Veterans’ day dates back to the 11th hour of the 11th day of the 11th month of 1918 when an armistice between Germany and the Allied nations came into effect, bringing an end to World War I. On Nov. 11, 1919, Armistice Day was proclaimed by President Wilson and commemorated United States’ Veterans who served in World War I for the first time.
In 1926, the United States Congress officially recognized Nov. 11 as the end of World War I and declared that day as the anniversary of the armistice.
From that point on, each year on Nov. 11, those who serve and have served in the armed forces are recognized for their commitment to keeping the country and its citizens safe from harm. From men on the front line to women working beside and even those military animals that are right there next to them, whether it be the Army, Navy, National Guard, Air Force, or Coast Guard – all are celebrated on this day.
Melissa Horsey from the Lamar County Veterans Office is one such veteran who served her country and said it was an honor to have been able to do so over a 20-year career span.
Horsey, who grew up in Bogata, served in the United States Navy throughout her career and retired as a Hospital Corpsman.
“I started college at a young age, and I decided I wanted a career and couldn’t think of anything more than joining the service,” she said.
As a Hospital Corpsman, those in this field of the Navy can be trained to perform several jobs including but not limited to; performing emergency medical treatment on SEALs, Seabees, Marines and other military personnel injured in the field. Performing emergency dental treatment as well as construct dental crowns and bridges, process dental X-rays, and operate X-ray equipment. Serve as an operating room technician for general and specialized surgery. Help administer a wide range of preventive care and medications, including immunizations and intravenous fluids. Maintain patient treatment records, conduct research, and perform clinical tests.
For Horsey, she said, “I provided patient care to active duty military, their dependents, and retirees. I served with the Marine Corps while being a corpsman for ten years and the hospital for ten years.”
Horsey, during her two-decade career, also deployed with the service, taking her skills to the front lines in the middle east.
“We had long, busy days. I was deployed to Iraq from 2008 to 2009. I worked in the Shock Trauma Platoon. We moved about every three years,” she explained.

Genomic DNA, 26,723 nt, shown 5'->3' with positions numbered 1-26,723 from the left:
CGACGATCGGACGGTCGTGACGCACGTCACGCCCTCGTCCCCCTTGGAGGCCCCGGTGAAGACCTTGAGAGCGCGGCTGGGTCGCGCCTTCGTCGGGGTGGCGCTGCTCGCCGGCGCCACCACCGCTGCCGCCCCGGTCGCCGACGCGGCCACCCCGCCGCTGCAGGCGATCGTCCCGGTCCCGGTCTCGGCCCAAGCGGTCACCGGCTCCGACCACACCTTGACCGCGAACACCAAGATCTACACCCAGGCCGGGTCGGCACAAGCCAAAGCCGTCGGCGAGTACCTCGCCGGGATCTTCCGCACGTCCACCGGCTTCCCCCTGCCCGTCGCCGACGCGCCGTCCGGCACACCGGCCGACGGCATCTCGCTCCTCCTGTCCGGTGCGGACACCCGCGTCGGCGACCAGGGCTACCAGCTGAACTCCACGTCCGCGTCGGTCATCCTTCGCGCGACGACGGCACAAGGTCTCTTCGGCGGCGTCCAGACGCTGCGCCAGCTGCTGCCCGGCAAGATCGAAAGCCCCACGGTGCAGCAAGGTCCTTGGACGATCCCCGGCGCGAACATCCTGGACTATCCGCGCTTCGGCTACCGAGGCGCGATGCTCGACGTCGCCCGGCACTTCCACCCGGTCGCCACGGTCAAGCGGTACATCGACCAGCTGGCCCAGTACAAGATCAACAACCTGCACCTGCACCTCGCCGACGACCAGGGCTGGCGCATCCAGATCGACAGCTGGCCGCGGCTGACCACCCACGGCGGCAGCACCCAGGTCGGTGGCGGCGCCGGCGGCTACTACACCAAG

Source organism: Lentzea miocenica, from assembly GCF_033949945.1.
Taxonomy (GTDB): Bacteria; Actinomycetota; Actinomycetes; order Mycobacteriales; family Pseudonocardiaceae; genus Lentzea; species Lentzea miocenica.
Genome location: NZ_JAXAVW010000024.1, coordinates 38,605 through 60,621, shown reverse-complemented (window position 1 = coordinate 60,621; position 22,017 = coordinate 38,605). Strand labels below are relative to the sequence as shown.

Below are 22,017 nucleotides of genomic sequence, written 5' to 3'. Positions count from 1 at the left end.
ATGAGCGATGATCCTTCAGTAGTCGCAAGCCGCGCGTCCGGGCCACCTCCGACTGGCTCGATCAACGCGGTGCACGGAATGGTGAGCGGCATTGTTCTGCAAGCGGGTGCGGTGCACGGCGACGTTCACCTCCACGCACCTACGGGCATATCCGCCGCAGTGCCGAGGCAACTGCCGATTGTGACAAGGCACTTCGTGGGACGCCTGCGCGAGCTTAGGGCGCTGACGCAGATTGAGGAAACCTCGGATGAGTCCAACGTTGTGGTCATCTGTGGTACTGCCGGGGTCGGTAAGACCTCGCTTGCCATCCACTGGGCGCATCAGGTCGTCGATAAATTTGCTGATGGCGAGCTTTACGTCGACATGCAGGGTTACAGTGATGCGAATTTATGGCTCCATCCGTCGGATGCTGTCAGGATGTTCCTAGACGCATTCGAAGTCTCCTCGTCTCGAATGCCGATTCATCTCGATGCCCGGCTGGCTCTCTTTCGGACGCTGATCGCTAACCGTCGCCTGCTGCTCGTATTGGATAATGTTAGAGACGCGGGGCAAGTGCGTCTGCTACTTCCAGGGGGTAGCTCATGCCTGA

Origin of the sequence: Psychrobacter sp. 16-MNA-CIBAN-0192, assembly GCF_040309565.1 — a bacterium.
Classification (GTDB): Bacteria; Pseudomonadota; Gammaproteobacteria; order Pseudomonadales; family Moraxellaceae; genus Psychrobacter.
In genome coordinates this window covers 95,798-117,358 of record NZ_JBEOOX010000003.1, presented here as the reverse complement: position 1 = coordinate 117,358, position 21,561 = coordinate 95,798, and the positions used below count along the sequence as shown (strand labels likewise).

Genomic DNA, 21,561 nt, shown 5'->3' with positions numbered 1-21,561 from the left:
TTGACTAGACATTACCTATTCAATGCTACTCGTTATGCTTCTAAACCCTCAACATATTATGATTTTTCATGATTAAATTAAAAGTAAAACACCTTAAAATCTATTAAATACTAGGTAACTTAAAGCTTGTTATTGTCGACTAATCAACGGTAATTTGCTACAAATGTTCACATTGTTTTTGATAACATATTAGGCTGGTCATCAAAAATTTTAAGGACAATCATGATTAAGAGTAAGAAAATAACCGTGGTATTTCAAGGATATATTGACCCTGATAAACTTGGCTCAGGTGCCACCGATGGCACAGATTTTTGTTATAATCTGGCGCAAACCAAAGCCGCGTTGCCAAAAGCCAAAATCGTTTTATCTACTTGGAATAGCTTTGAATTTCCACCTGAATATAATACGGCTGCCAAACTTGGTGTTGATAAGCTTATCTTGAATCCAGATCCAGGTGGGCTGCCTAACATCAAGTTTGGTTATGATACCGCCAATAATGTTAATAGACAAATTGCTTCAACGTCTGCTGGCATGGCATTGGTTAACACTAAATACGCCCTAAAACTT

Although she said it was a stressful time when deployed in Iraq, she was also able to utilize a number of skills in her division to help those that needed it.
When asked what was the hardest part of her job when working in the Shock Trauma Platoon, she simply said, “knowing you could only do so much for someone and not knowing if they were going to live or not.”
For women serving in the U.S. Navy, their history is steeped with inspiring tails as they began recognition of enlisting in the early 1900’s.
The first women to serve in the U.S. Navy were nurses, beginning with the “Sacred Twenty” appointed after Congress established the Navy Nurse Corps on May 13, 1908. The first large-scale enlistment of women into the Navy met clerical shortages during World War I, and the second came months before the United States entered World War II.
President Franklin D. Roosevelt signed Public Law 689, creating the Navy’s women reserve program on Jul. 30, 1942, which paved the way for officers and enlisted women to enter the Navy.
On Feb. 22, 1974, the Navy designated the first woman as an aviator. On Mar. 7, 1994, the Navy issued the first orders for women to be assigned aboard a combatant ship, USS Dwight D. Eisenhower (CVN-69).
Today, women serve in every rank from seaman to admiral and in every job from naval aviator to a deep-sea diver.
Inspiration for female officers is not short in the U.S. Navy, and Horsey having served a long and lustrous career, says that during her time serving, there was plenty of inspiration to draw from.
“I was inspired every day to be able to serve my military. I had a lot of people inspire me daily and I wanted to be more like them daily,” she said.
Adding her most significant accomplishment was the ability to serve in the military for 20-years; with her greatest memories have been giving birth to her children, and making lifelong friendships on the many travels she went on.
“While in Iraq my kids had to live with their grandfather because I and their dad were both deployed. Most of the time they got to stay with us and travel,” she said.
When it comes to opportunities that can flourish from enlisting, Horsey said, “You can go as far as you want to and stay as long as you want to. You learn responsibility, manners, and you can travel. You can get an education and learn a trade for your future.”
In 1954 Armistice Day officially became known as Veterans Day and from then on, became a holiday honoring American veterans of all wars.
In 1968 the Uniforms Holiday Bill attempted to move Veterans Day to the fourth Monday of October. The bill took effect in 1971.
However, this caused a lot of confusion as many states disagreed with this decision and continued to commemorate Veterans Day on Nov. 11. In 1975, President Gerald R. Ford signed Public Law, which stated that Veterans Day would, again, be observed on Nov. 11 from 1978 onwards.
Veterans Day 2019 is still celebrated on Nov. 11.
Now retired, Horsey works at the Veterans Office in Paris and says she finds it more rewarding serving her fellow veterans, then when she was enlisted.
“I love to help veterans and their families,” she added, of what inspired her to continue her work as a retired U.S. Navy servicewoman.